### Solutions and thermal treatment

Totally, 0.02–0.05 ml of 0.1 M HCl solution was dripped onto well-isolated magnetite clusters to encapsulate all the crystals inside the solution droplet. The acid was then removed at designated reaction times for BCDI measurements in air and was periodically applied/removed to further react the crystals. For the thermal treatment in air, magnetite crystals on Si wafer were mounted on a heating stage, where the temperature was increased from room temperature up to 250 °C at a step of 50 °C. A total of seven crystals were imaged by BCDI, including four crystals after acid treatment and three crystals by thermal heating.

### BCDI experiment and electron microscopy

Bragg coherent diffractive imaging was performed at beamline 34-ID-C of the Advanced Photon Source at Argonne National Laboratory. Coherent X-ray beam with energy of 9 keV and flux of 5 × 109 photons/s was focused to 1.37 μm × 0.7 μm (horizontal × vertical) by the Kirkpatrick–Baez mirrors. The detector was preset to a Bragg position satisfying the diffraction condition from the magnetite (311) plane, and the sample stage was then translated horizontally until an isolated Bragg peak from a single magnetite crystal was observed on the detector. The 3D coherent X-ray diffraction pattern in the vicinity of the magnetite (311) Bragg peak (2θ = 31.2°) was measured through rocking curve scan in the range of ±0.3° in steps of 0.01°. The 2D slices of the 3D diffraction pattern were collected with the exposure time of 1–5 s per image using either a PILATUS (Dectris, pixel size of 172 μm, 487 × 195 pixels) or a Timepix (Amsterdam Scientific Instruments, pixel size of 55 μm, 256 × 256 pixels) detector placed 2.5 or 1.4 m away from the sample, respectively. Total data collection time per sample per coherent pattern was about 2–6 min. The diffraction geometry allowed us to measure a well separated diffraction signal originating from a single magnetite crystal among the aggregates of a large number of crystals. Each measurement was repeated 3–10 times. Phase-retrieval results show consistency for consecutive measurements indicating the minor impact of radiation damage, if any.

An iterative phase-retrieval algorithm is used to reconstruct the real space image of a crystal64. The amplitude is proportional to the Bragg electron density (for the  crystal planes satisfying the chosen Bragg condition), which yields the morphology of the crystalline material45. The real space phase is proportional to the lattice displacement field projected along the measured scattering vector, which provides sensitivity to both strain and defect structures65. Details on the phase-retrieval algorithms can be found elsewhere36,66,67,68. In brief, error reduction combined with the hybrid input–output algorithm was used for five random starts of the guided analysis. The support was updated using the Shrink-wrap algorithm69. Three generations, each with five individual random started phases, were optimized and the model that showed the lowest error was selected from total of 15 reconstructions70. The voxel size was 8.14 × 8.14 × 8.14 and 12.33 × 12.33 × 12.33 nm3 with a conservative estimation on the resolution of 25.67 × 25.67 × 25.67 nm3 based on the phase-retrieval transfer function (Supplementary Fig. 14 and Supplementary Table 1). Electron microscopy images of pristine and reacted magnetite were recorded by Hitachi S4700 scanning electron microscope and Philips CM30 TEM.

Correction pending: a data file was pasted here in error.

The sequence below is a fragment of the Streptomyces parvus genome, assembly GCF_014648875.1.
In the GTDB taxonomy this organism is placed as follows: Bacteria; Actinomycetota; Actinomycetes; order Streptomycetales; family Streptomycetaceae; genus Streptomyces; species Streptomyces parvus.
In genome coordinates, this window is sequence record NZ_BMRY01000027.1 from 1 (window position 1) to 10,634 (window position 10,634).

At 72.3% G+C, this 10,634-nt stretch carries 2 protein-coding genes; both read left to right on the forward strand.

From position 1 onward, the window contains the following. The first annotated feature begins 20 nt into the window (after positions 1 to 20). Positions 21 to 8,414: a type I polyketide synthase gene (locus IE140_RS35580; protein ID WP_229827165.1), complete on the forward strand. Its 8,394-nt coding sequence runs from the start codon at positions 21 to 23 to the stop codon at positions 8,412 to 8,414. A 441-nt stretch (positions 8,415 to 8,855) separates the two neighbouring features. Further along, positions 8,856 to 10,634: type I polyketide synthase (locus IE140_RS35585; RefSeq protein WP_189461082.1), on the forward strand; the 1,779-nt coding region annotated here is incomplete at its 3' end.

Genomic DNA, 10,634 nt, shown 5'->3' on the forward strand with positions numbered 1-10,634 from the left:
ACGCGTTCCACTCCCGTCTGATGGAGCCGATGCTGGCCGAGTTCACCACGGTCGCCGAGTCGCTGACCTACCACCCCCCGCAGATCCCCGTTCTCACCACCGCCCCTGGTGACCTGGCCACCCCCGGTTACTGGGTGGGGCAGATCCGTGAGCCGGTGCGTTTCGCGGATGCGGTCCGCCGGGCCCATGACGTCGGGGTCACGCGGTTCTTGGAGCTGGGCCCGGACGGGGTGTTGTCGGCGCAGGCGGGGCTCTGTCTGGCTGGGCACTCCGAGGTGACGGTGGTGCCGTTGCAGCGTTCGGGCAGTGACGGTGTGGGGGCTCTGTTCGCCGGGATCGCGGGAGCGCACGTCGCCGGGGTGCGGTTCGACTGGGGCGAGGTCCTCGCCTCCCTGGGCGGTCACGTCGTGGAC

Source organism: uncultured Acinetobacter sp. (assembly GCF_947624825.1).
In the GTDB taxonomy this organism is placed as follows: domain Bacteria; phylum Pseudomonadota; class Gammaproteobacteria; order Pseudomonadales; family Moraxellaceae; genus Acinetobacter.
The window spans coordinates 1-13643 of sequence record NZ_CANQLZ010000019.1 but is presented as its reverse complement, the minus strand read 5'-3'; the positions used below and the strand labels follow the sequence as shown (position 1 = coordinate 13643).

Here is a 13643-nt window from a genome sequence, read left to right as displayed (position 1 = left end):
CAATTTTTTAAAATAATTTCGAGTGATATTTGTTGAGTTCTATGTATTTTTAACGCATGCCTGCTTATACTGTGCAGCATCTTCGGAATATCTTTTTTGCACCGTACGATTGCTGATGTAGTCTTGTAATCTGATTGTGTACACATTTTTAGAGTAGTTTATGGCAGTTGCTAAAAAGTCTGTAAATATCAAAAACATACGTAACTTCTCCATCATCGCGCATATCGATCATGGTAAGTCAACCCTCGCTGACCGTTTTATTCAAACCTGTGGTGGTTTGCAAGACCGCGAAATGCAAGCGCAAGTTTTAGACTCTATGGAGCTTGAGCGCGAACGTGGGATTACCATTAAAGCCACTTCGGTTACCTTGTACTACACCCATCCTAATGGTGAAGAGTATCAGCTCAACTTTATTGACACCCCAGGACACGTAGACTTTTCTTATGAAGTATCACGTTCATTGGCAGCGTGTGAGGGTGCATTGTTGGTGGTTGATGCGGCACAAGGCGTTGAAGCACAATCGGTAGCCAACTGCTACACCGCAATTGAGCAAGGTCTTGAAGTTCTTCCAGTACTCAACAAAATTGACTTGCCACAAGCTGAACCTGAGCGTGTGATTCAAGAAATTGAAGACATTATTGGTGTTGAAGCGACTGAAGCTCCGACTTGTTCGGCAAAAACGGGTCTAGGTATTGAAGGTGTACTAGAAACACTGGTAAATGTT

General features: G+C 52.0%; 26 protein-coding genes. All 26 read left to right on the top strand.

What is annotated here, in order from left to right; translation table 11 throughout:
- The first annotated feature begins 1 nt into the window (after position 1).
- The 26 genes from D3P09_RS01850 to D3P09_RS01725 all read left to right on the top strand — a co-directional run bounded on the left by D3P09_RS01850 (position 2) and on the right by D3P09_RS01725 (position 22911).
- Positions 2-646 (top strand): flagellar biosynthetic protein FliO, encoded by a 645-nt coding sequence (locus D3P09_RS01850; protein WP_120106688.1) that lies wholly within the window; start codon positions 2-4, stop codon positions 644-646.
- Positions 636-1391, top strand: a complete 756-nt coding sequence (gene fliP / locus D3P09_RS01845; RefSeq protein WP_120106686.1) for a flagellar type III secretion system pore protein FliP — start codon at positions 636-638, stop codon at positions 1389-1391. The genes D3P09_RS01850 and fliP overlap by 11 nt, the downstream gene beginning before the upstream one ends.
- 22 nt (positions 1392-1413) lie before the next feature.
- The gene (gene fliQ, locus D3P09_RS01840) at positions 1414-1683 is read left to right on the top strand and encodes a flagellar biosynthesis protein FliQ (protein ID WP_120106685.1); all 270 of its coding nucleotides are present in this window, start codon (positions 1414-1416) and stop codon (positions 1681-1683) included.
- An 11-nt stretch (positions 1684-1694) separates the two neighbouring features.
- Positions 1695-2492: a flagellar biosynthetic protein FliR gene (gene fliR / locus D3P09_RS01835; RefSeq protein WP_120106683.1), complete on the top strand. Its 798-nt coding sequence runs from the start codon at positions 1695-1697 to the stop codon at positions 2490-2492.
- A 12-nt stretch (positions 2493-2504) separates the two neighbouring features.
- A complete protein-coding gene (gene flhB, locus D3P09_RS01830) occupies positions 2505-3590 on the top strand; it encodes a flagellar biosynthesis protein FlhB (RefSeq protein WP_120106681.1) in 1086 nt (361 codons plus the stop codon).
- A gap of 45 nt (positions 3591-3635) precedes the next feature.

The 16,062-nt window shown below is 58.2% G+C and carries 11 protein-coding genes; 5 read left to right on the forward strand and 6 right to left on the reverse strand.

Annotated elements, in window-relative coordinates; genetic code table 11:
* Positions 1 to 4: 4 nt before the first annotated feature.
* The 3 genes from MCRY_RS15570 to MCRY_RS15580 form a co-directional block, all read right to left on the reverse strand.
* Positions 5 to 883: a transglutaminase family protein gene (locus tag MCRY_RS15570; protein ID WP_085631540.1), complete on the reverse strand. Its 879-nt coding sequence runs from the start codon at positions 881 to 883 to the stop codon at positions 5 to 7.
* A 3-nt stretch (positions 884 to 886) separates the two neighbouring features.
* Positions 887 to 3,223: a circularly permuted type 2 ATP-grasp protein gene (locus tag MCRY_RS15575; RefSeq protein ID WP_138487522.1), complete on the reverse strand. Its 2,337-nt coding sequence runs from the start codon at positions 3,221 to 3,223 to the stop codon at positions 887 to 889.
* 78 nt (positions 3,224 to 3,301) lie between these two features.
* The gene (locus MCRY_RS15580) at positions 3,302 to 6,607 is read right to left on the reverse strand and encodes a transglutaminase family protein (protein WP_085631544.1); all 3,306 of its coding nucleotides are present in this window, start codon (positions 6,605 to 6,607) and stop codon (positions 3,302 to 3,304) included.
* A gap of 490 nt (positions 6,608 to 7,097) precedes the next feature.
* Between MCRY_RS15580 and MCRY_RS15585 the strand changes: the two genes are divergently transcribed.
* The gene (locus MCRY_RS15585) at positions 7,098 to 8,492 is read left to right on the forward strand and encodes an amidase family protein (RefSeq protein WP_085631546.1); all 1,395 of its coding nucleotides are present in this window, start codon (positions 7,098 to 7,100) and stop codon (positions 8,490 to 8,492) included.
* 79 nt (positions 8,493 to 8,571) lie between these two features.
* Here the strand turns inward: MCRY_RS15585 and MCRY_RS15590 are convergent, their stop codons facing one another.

## Data availability

The data that support the findings of this study are available from the corresponding author upon reasonable request.

Journal peer review information Nature communications Thanks the anonymous reviewers for their contribution to the peer review of this work. Peer reviewer reports are available.

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## Acknowledgments

This work was supported by U.S. Department of Energy (DOE), Office of Science, Office of Basic Energy Sciences, Chemical Sciences, Geosciences, and Biosciences Division under Contract DE-AC02-06CH11357 to UChicago Argonne, LLC, Operator of Argonne National Laboratory (“Argonne”). Argonne, a U.S. Department of Energy Office of Science laboratory. This research used resources of the Advanced Photon Source, a U.S. DOE Office of Science User Facility, beamline 34-ID-C, operated for the DOE Office of Science by Argonne National Laboratory under Contract No. DE-AC02-06CH11357. Use of the Center for Nanoscale Materials, an Office of Science user facility, was supported by the U.S. Department of Energy, Office of Science, Office of Basic Energy Sciences, under Contract no. DE-AC02-06CH11357. The U.S. Government retains for itself, and others acting on its behalf, a paid-up nonexclusive, irrevocable worldwide license in said article to reproduce, prepare derivative works, distribute copies to the public, and perform publicly and display publicly, by or on behalf of the Government. The Department of Energy will provide public access to these results of federally sponsored research in accordance with the DOE Public Access Plan. H.K. thanks the support by the National Research Foundation of Korea (NRF-2014R1A2A1A10052454 and 2015R1A5A1009962). Finally, we thank Dr. Brian Stephenson (Argonne National Laboratory) for helpful discussions and Kyuseok Yun (Sogang University) for data visualization.

## Author information

K.Y., S.S.L., and P.F. designed the study. K.Y., S.S.L., W.C., B.A., and P.F. carried out the experimental measurements. K.Y., W.C., A.U., S.S.L., and P.F. did the phase-retrieval analysis. All authors discussed the results and contributed to the interpretation of data. All authors contributed to editing the manuscript.

### Competing interests

The authors declare no competing interests.

Correspondence to Ke Yuan or Paul Fenter.